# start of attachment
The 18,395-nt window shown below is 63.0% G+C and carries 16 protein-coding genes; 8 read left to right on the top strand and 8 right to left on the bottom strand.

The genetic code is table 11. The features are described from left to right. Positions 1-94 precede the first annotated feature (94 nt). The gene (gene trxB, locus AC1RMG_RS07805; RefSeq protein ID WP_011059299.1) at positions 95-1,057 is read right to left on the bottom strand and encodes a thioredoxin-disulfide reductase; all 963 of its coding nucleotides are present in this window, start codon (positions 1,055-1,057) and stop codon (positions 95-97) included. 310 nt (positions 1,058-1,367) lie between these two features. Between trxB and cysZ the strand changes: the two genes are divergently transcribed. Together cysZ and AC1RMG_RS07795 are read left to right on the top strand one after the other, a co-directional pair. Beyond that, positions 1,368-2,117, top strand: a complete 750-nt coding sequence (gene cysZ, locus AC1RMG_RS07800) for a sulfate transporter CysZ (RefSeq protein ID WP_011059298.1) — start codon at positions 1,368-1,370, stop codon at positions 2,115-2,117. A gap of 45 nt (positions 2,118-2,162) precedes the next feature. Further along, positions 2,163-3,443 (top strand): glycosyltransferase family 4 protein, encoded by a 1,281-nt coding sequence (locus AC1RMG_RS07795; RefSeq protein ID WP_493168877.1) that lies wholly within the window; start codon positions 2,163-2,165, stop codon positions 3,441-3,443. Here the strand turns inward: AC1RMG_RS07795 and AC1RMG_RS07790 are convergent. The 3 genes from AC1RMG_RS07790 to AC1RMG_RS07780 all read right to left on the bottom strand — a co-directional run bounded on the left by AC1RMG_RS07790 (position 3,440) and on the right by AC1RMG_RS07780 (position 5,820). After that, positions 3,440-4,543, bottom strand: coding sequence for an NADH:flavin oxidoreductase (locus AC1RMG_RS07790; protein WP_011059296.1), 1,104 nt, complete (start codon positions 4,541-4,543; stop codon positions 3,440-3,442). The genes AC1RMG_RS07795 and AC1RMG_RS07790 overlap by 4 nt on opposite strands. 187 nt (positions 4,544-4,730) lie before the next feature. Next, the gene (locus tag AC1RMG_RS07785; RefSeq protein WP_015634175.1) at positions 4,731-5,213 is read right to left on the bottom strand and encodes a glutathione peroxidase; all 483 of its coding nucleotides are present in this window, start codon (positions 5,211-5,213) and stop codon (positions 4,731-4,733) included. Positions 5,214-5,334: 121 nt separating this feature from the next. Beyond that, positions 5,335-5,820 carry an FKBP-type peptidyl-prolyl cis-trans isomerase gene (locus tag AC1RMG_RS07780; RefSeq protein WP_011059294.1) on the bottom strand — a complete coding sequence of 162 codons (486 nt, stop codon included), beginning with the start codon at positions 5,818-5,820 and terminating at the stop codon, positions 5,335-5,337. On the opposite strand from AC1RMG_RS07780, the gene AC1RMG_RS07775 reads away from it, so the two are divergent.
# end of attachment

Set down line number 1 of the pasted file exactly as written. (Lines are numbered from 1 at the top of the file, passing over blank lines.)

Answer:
The 18,395-nt window shown below is 63.0% G+C and carries 16 protein-coding genes; 8 read left to right on the top strand and 8 right to left on the bottom strand.